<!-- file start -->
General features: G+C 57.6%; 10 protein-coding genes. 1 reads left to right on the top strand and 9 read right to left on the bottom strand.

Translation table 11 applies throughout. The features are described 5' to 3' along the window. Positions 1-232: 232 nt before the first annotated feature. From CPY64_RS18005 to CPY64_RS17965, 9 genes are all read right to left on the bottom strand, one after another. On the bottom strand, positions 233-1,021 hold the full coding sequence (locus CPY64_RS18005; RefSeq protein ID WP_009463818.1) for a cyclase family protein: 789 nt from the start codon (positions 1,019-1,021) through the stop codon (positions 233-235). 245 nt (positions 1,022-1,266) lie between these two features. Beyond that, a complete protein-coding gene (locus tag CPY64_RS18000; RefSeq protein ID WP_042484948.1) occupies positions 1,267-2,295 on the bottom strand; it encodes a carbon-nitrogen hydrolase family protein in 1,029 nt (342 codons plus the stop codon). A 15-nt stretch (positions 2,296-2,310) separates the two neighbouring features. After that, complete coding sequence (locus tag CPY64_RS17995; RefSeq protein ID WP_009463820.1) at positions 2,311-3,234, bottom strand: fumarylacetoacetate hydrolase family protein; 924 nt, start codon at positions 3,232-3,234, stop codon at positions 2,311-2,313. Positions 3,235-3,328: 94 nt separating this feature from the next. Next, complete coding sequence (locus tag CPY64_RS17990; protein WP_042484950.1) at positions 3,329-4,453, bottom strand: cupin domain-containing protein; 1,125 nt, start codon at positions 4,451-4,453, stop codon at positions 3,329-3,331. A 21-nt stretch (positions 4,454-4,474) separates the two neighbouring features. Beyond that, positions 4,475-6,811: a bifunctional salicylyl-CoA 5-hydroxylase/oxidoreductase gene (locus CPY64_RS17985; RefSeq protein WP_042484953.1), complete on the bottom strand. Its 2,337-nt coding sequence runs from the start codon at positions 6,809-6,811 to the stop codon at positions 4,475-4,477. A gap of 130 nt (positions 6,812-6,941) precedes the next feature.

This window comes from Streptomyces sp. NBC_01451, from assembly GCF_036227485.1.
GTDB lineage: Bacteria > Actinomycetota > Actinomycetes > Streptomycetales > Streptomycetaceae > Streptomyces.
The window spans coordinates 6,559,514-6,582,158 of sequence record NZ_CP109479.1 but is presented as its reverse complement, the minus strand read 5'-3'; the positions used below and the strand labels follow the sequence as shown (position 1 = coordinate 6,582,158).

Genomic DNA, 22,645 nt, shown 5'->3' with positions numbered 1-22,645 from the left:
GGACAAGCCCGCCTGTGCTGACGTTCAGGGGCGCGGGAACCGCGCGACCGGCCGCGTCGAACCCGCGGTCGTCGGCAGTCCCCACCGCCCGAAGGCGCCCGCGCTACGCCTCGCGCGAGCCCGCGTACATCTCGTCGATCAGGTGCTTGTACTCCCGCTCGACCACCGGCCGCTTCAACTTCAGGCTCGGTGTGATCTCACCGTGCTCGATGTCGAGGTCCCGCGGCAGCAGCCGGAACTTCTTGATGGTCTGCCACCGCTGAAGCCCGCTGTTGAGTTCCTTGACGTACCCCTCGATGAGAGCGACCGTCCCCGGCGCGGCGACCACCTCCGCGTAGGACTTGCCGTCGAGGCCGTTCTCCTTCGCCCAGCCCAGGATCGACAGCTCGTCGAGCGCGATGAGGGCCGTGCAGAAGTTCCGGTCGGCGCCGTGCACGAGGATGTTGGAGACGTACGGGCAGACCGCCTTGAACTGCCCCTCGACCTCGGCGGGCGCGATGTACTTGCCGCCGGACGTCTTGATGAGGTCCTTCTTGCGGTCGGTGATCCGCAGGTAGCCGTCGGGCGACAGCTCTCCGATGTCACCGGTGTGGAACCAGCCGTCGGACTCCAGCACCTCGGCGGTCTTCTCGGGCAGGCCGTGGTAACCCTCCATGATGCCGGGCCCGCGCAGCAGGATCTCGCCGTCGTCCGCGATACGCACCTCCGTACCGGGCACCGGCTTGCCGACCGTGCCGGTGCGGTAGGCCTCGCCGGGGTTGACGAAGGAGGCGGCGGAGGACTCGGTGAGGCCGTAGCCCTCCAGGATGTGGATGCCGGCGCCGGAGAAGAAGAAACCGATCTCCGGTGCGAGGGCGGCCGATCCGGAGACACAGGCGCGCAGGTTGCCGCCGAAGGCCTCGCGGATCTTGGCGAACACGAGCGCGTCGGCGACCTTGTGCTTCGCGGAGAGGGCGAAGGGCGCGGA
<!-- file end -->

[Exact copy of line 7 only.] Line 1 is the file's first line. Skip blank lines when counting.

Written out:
GGACAAGCCCGCCTGTGCTGACGTTCAGGGGCGCGGGAACCGCGCGACCGGCCGCGTCGAACCCGCGGTCGTCGGCAGTCCCCACCGCCCGAAGGCGCCCGCGCTACGCCTCGCGCGAGCCCGCGTACATCTCGTCGATCAGGTGCTTGTACTCCCGCTCGACCACCGGCCGCTTCAACTTCAGGCTCGGTGTGATCTCACCGTGCTCGATGTCGAGGTCCCGCGGCAGCAGCCGGAACTTCTTGATGGTCTGCCACCGCTGAAGCCCGCTGTTGAGTTCCTTGACGTACCCCTCGATGAGAGCGACCGTCCCCGGCGCGGCGACCACCTCCGCGTAGGACTTGCCGTCGAGGCCGTTCTCCTTCGCCCAGCCCAGGATCGACAGCTCGTCGAGCGCGATGAGGGCCGTGCAGAAGTTCCGGTCGGCGCCGTGCACGAGGATGTTGGAGACGTACGGGCAGACCGCCTTGAACTGCCCCTCGACCTCGGCGGGCGCGATGTACTTGCCGCCGGACGTCTTGATGAGGTCCTTCTTGCGGTCGGTGATCCGCAGGTAGCCGTCGGGCGACAGCTCTCCGATGTCACCGGTGTGGAACCAGCCGTCGGACTCCAGCACCTCGGCGGTCTTCTCGGGCAGGCCGTGGTAACCCTCCATGATGCCGGGCCCGCGCAGCAGGATCTCGCCGTCGTCCGCGATACGCACCTCCGTACCGGGCACCGGCTTGCCGACCGTGCCGGTGCGGTAGGCCTCGCCGGGGTTGACGAAGGAGGCGGCGGAGGACTCGGTGAGGCCGTAGCCCTCCAGGATGTGGATGCCGGCGCCGGAGAAGAAGAAACCGATCTCCGGTGCGAGGGCGGCCGATCCGGAGACACAGGCGCGCAGGTTGCCGCCGAAGGCCTCGCGGATCTTGGCGAACACGAGCGCGTCGGCGACCTTGTGCTTCGCGGAGAGGGCGAAGGGCGCGGA